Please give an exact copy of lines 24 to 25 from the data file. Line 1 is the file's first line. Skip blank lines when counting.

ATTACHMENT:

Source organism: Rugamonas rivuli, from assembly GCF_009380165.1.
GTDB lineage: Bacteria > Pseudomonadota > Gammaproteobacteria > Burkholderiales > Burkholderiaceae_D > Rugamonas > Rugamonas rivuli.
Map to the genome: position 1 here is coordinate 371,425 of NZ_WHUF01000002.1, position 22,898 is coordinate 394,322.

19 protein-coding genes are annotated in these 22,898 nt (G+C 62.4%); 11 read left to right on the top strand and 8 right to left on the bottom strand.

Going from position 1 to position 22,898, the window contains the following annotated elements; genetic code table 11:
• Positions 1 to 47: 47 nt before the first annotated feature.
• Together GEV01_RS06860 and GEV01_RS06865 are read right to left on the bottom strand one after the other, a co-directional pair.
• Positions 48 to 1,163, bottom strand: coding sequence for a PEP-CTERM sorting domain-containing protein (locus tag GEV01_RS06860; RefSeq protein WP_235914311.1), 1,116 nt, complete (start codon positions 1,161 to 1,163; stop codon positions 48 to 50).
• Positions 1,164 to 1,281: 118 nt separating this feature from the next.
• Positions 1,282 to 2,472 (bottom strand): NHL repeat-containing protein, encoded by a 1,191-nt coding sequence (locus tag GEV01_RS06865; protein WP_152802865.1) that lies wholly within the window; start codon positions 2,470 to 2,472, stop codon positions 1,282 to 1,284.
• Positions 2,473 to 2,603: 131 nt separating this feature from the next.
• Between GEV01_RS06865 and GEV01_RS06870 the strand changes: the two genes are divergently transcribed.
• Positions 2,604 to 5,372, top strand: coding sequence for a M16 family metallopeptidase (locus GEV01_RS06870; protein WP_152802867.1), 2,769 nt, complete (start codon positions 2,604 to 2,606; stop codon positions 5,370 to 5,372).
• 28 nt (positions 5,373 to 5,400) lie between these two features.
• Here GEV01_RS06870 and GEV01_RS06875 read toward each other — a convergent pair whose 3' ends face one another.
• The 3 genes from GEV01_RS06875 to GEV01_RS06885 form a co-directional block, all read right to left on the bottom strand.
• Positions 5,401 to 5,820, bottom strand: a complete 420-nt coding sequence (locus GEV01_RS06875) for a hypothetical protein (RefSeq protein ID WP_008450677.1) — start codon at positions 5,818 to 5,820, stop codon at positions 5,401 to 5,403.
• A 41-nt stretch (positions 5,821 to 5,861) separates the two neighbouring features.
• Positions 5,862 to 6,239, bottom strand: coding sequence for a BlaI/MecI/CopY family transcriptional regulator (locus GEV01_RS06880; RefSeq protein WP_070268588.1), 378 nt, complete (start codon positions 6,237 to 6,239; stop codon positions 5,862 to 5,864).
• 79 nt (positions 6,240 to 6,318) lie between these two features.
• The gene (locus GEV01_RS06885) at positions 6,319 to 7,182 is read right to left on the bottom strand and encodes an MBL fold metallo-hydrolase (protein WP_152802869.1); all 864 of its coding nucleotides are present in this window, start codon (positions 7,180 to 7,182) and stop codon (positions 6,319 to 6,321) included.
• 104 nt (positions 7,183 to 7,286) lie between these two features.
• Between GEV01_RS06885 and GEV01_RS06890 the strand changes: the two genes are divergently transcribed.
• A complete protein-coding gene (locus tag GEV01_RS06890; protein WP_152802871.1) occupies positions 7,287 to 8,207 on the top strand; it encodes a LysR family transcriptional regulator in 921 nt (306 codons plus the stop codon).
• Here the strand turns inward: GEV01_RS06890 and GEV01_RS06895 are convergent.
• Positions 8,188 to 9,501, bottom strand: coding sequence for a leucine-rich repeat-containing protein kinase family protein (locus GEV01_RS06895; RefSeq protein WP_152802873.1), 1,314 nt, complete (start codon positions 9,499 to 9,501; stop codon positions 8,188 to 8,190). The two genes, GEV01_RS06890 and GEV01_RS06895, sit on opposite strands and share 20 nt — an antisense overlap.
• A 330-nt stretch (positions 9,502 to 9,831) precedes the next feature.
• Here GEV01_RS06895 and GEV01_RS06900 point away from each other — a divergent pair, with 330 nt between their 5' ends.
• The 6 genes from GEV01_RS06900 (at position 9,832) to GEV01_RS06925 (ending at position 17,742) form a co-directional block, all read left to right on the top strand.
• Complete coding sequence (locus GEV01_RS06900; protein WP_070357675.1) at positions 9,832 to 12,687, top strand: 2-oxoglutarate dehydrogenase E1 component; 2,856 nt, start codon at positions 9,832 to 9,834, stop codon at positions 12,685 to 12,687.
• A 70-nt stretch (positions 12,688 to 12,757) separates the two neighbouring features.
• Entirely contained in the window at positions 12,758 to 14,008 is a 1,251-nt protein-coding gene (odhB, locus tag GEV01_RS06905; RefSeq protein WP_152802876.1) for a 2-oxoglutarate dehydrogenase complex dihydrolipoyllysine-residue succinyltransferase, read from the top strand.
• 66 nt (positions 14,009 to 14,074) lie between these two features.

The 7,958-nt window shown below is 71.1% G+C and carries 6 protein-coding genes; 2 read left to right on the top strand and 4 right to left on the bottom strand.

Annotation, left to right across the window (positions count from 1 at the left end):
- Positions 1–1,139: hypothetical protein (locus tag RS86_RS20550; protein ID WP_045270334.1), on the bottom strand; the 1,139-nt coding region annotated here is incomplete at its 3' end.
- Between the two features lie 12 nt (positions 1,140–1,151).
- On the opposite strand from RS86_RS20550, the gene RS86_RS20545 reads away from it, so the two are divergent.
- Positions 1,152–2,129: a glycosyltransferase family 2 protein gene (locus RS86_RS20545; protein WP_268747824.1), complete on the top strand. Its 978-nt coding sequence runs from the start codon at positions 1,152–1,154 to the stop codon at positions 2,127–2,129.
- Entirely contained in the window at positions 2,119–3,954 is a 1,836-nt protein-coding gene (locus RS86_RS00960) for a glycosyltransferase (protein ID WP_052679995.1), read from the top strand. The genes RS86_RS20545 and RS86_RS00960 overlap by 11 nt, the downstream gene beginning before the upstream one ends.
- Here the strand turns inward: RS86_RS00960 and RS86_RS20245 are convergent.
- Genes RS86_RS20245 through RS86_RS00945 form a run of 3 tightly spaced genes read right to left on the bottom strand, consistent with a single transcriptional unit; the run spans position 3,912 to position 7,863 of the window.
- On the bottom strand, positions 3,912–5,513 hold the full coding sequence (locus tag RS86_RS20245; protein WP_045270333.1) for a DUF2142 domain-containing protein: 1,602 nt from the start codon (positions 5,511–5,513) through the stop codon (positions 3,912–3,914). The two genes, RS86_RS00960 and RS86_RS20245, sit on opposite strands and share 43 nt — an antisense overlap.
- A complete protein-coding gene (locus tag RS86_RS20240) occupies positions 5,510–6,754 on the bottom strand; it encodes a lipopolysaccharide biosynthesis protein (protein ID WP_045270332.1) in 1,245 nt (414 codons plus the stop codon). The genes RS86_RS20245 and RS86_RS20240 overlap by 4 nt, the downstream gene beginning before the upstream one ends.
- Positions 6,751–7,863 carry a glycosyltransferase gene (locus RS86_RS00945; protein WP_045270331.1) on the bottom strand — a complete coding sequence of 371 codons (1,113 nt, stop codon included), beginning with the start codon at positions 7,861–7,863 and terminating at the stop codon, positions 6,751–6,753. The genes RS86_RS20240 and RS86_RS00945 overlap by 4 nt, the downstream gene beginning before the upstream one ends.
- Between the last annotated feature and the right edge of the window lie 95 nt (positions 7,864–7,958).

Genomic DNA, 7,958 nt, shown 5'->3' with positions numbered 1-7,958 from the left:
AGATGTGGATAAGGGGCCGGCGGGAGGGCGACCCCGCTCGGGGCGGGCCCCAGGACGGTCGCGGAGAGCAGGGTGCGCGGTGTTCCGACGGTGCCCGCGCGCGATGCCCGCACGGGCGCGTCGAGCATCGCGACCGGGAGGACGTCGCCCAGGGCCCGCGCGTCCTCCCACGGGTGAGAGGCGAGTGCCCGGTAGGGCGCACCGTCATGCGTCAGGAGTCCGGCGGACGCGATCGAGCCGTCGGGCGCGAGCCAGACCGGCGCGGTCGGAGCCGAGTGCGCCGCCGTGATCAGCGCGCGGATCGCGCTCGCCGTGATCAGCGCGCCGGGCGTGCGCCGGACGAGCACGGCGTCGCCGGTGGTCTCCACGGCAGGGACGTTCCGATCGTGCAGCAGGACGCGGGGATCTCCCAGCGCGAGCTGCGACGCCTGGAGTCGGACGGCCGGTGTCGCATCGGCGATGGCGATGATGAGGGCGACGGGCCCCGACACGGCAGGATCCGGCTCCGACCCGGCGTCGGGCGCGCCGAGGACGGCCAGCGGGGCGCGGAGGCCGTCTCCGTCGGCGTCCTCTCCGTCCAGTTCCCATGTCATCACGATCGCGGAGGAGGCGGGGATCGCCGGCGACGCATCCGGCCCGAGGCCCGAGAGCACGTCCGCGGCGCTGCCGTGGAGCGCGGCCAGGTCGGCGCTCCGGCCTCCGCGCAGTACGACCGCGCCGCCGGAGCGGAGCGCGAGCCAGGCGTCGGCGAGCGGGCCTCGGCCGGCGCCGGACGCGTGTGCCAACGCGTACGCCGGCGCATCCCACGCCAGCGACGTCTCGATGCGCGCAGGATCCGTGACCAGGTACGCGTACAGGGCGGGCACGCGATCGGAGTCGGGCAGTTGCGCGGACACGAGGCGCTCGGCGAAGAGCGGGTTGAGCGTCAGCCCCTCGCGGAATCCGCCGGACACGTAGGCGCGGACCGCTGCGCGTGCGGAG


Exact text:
• A complete protein-coding gene (locus tag GEV01_RS06890; protein WP_152802871.1) occupies positions 7,287 to 8,207 on the top strand; it encodes a LysR family transcriptional regulator in 921 nt (306 codons plus the stop codon).
• Here the strand turns inward: GEV01_RS06890 and GEV01_RS06895 are convergent.